While proceeding on some very badly needed spring cleaning, I found another document that I seem to find relevant, even though it is over 35 years old. What I have found is a document on the Program Plan for Remodeling and Expansion of Facilities at the W.D. Holley Plant Environmental Instructional-Research Center at Colorado State University. As our department advances its teaching, research, and extension programming, it will be important to review documents such as this.

You can view the document at:

I invite your review and comments

Wednesday, June 08, 2011

CSU Floriculture Research Archives

One of the great pleasures that I have had during the past 17 years at Colorado State University has been the inheritance of a plethora of work that was done by former floricutlure and greenhouse faculty at Colorado State University. For years, these filing cabinets have been sitting in a closet awaiting an opportunity for sharing. Every year, I get a few requests from researchers and growers around the globe requesting a reprint, which I am happy to say, I can provide.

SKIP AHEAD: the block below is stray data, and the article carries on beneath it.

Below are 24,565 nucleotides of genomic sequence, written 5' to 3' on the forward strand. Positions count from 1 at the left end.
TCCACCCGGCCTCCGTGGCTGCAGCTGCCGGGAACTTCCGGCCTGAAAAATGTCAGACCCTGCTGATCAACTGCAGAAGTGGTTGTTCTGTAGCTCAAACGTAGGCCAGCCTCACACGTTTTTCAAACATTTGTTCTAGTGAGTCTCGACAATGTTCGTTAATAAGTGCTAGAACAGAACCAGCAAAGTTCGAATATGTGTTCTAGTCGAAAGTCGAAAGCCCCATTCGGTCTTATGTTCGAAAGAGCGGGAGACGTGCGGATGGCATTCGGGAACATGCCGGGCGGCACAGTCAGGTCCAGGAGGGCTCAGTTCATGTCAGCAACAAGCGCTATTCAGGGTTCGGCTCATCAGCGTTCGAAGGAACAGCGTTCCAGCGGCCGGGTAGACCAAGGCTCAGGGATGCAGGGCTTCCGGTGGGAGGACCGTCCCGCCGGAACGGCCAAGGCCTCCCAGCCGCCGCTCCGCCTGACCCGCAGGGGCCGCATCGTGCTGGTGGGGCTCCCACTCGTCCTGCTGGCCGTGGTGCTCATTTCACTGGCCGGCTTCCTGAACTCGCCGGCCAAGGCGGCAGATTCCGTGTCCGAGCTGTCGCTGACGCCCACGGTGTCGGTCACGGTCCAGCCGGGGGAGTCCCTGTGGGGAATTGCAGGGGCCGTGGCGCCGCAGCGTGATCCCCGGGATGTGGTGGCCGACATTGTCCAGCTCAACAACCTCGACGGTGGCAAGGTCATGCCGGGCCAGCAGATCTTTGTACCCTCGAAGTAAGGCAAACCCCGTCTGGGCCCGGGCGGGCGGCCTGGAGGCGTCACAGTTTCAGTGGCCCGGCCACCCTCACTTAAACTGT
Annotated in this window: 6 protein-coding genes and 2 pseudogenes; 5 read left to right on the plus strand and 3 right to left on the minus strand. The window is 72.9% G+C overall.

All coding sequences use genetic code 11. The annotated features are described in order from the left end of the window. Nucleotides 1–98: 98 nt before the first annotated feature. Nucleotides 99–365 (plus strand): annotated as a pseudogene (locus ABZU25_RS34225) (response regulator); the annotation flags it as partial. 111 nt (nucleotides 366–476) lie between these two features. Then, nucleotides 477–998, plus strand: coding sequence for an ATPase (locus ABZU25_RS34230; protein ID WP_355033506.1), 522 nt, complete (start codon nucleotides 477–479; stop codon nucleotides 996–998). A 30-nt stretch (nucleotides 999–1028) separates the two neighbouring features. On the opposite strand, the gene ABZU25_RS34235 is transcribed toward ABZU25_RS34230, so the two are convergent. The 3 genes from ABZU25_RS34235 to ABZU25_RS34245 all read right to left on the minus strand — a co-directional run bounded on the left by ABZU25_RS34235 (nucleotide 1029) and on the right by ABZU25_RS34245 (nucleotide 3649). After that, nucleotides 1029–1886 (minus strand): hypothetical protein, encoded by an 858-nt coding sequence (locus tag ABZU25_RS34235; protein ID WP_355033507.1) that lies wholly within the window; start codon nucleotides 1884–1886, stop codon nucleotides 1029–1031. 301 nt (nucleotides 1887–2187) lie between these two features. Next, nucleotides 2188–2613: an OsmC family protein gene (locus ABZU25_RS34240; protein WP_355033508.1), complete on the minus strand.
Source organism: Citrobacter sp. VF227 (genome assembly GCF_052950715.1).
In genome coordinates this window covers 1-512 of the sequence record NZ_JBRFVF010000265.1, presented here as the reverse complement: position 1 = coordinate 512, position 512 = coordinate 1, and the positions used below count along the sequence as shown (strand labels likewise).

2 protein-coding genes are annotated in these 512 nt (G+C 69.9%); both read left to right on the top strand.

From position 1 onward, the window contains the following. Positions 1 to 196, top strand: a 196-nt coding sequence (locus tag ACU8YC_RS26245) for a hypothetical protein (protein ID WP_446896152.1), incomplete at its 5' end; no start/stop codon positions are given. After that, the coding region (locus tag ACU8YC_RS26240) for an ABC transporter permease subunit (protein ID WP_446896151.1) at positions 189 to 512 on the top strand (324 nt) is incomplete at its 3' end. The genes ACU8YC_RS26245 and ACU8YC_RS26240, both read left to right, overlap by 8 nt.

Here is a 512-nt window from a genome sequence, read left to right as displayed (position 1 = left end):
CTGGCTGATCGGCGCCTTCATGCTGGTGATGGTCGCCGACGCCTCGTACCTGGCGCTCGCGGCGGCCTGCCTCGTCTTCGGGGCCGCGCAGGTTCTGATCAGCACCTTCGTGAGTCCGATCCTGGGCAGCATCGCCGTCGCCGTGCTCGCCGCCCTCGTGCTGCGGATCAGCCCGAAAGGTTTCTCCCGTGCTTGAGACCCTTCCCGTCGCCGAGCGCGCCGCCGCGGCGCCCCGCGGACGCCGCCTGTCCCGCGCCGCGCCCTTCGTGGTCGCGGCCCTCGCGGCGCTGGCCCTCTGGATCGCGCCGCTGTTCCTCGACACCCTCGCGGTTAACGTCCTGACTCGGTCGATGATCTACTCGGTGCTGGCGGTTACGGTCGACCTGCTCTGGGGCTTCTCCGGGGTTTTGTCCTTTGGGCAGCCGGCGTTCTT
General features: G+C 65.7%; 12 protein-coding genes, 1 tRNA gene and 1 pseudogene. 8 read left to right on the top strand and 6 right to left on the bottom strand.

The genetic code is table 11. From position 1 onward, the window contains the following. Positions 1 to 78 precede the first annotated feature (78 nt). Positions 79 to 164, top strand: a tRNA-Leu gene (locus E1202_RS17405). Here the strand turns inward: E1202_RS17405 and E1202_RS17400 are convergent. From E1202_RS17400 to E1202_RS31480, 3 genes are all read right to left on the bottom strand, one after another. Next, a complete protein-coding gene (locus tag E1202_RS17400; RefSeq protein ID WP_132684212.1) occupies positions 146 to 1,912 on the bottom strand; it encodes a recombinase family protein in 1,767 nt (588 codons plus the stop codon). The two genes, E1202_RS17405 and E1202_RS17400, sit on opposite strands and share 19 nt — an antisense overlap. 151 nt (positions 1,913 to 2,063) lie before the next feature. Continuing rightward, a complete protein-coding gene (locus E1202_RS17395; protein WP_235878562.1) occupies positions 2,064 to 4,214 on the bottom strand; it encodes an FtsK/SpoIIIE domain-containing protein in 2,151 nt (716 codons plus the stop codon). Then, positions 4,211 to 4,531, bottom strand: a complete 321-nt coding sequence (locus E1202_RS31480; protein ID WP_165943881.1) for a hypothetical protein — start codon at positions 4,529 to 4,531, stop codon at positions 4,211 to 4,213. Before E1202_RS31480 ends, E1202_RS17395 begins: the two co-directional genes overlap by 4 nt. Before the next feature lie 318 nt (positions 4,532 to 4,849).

Electronic technologies now allow for me to put these items online. Our department now has a copy machine that will scan documents rapidly and with Adobe Acrobat, I can clean them up, capture the text, and save them in a format useable to you.

My first posting is a long favorite bulletin of mine,

Hydroponics, by Professors Joe Hanan and Bob Holley.

Yes, the publication is more than 35 years old, but the information is still relevant.

You can find this document and future installations on my Floriculture Research page.

Monday, March 07, 2011

Light Emitting Plasma Diode Lights for Growing Plants in Greenhouses

I became interested in light and light quality while in high school. Everyone had a set of black light posters in their bedrooms. A black light is actually a lamp that generates ultraviolet light that we cannot see. The light emitted is UVA (400-315 nm) radiation. This is not UVB (315-280 nm), which is harmful. Human normal vision perceives light between 380 and 760 nm. When a black light bulb shines on a poster with fluorescent dyes, it will glow brightly. What you see glowing are phosphors.